A ride gone awry.

I rode off yesterday morning, happy to be on the Shogun again. After riding the Giant POS hybrid in Scotland, I can categorically state that the ride quality of my bike is far, far superior! Encouragingly, with the Ozette Rando Bag installed and loaded, there seemed to be no change in handling either – I could, for instance, still ride hands free.

In addition to simply getting out on the road for a few hours of enjoyable riding, my secondary motive was to find some nice country location to photograph the Shogun with the bag installed. I’ve been documenting every phase of the build and it seemed appropriate to continue to do so for the final tweaking. I tossed some food and tools and camera gear into the bag and took off. My first indication that the ride was going south came only twelve miles into the journey.

My favorite country roads along the Missouri River are under water and closed to traffic.

I am perfectly aware that the Missouri River is currently at flood levels throughout its length and breadth, including my own favorite routes. It never occurred to me though, until I zoomed down a hill, came around the bend and – zowie! No road! I discovered I could go no further. As the evening news will attest, the Missouri River has flooded rural areas and created lakes where formerly stood farmland, parks – and yes, even my regular stretch of nice, flat river bottom highway. The water stretched as far as the eye could see and I had to double back for about eight miles to get around the mess.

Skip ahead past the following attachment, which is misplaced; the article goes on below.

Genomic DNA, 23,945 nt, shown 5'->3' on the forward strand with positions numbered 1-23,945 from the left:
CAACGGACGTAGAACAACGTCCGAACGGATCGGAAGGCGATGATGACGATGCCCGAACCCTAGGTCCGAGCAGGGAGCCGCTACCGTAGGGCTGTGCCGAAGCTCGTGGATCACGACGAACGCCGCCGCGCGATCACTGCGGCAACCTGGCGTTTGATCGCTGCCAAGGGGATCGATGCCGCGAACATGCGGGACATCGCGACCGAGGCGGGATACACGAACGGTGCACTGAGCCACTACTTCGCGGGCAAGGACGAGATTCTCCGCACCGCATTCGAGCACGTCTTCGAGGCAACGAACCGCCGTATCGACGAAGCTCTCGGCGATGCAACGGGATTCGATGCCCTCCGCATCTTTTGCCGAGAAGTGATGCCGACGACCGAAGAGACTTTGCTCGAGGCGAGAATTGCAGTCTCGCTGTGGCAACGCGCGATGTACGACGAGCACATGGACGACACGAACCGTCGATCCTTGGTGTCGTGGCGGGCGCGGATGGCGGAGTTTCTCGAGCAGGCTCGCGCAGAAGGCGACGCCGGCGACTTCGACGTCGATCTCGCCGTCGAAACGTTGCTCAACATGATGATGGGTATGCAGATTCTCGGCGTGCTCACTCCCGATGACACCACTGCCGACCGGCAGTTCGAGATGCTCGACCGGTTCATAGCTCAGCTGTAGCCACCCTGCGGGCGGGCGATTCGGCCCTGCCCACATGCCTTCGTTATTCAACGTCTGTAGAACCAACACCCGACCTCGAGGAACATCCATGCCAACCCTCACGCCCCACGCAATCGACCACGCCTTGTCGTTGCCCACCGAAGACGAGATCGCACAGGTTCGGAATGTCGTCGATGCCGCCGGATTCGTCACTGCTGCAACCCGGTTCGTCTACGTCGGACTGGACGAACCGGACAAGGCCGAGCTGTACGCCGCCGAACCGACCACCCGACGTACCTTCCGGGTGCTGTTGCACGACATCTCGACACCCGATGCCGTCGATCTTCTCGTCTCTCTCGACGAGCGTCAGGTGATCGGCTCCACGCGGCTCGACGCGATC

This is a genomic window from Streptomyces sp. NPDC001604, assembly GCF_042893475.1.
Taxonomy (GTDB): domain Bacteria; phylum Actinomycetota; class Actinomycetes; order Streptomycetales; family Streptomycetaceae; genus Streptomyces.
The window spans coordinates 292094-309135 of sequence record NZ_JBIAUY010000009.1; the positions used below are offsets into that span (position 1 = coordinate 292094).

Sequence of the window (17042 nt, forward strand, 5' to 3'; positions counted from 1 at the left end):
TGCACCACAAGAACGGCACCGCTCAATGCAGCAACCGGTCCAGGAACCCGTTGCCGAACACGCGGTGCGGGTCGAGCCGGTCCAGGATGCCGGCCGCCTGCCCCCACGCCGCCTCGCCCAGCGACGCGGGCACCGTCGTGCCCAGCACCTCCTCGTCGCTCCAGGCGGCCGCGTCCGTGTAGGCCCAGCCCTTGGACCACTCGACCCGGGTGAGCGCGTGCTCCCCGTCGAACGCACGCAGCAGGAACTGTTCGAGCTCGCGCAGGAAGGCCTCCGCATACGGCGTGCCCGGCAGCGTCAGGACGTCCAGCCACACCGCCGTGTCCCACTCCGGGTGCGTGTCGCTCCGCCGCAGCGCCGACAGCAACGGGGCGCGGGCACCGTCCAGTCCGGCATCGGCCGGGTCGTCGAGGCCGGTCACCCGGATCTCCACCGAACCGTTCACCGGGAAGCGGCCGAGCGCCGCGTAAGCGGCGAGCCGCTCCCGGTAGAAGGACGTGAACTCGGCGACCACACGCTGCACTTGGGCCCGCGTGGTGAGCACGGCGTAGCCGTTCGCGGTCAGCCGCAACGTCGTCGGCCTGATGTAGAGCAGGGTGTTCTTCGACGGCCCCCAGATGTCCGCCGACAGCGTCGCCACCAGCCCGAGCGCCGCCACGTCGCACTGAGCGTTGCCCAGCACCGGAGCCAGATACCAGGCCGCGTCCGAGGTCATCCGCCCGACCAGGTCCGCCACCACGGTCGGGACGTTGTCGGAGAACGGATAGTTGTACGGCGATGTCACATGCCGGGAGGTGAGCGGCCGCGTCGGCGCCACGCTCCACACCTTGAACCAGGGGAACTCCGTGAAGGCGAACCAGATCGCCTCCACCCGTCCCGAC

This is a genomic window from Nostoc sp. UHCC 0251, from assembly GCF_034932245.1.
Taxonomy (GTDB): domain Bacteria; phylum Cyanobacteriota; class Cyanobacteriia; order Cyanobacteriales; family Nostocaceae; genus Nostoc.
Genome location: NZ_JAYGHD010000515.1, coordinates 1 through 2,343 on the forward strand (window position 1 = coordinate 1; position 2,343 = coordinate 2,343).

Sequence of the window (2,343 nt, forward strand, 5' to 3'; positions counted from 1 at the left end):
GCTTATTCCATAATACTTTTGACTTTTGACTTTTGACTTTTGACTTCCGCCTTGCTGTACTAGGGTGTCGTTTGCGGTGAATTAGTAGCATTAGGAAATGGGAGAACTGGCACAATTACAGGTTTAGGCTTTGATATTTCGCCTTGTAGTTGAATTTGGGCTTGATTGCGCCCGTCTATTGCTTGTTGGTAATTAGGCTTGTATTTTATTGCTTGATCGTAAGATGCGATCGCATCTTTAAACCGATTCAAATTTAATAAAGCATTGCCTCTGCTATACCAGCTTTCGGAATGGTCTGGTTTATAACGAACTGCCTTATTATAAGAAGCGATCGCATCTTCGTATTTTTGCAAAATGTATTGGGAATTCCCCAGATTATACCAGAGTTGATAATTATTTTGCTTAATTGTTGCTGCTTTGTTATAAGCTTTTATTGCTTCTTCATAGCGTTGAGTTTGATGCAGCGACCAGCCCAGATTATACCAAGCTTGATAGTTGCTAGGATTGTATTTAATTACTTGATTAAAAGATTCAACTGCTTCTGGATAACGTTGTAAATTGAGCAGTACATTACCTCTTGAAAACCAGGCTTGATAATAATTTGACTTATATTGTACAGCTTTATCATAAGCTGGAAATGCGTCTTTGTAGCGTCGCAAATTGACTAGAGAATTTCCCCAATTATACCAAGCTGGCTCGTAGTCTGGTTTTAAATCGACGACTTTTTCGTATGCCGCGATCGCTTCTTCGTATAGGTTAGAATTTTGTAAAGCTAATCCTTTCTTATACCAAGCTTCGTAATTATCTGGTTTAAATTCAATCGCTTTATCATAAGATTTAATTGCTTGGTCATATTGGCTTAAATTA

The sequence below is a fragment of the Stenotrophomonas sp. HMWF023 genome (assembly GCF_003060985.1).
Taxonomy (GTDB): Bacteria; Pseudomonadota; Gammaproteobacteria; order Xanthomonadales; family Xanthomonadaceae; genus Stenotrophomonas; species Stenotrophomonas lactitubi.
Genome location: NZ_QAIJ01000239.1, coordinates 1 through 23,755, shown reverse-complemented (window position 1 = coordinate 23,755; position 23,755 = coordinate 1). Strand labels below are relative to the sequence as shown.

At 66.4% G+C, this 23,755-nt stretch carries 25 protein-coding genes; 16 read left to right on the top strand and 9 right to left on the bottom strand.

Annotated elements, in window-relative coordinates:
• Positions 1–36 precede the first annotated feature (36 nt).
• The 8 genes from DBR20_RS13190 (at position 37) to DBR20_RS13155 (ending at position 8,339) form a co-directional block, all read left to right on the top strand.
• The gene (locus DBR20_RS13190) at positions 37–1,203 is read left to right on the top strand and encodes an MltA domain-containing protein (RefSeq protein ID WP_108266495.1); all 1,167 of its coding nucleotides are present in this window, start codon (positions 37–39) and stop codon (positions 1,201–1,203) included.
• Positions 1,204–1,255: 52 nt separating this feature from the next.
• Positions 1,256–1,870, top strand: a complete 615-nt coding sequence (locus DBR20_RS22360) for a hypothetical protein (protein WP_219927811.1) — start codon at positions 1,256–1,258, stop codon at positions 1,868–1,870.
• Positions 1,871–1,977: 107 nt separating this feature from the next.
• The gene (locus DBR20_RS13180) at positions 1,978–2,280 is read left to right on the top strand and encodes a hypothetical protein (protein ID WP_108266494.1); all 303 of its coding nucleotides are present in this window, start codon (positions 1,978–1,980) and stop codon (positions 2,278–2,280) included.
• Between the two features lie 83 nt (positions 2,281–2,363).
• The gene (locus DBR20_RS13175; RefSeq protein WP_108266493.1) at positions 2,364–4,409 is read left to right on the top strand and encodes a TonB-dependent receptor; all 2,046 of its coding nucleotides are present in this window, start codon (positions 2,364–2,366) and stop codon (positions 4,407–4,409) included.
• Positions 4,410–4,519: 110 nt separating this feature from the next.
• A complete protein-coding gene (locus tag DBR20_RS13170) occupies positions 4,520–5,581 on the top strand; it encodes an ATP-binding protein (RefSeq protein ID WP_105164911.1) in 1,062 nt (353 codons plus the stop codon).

Sadly, about twenty minutes after these photographs were made, I badly miscalculated a shift between chainrings as I came out of a hill too slowly and encountered a very steep incline. Attempting to mash and shift to the granny at the same time was stupid: I bent the middle 44t ring and now I need to replace it.

Just stupid.



7 thoughts on “Adding a front rando bag

  1. Jerad says:

    Great post! I’ve been struggling with the same things trying to buy a rando bag myself. I tried to get an Acorn bag yesterday, but someone distracted me for 5 seconds and I missed my chance to add it to my cart as soon as it was available. Based on the options I’ve found, I think that the Swift Ozette is going to be my bag. I love that I can get it customized to be exactly what I want, even if I’ll have to wait a couple of months to get it. Is yours the large version?

    • Yes, mine is the larger of the two sizes. I have a Carradice Super C on my P8 – which I really like a lot by the way – and while that bag is very well designed, it is also quite a bit smaller than the Ozette. I want to carry things with me and the Ozette seems to better meet my personal needs for that purpose. I’ve just ordered the VO decaleur kit and I’m excited to get the luggage stabilized for longer rides.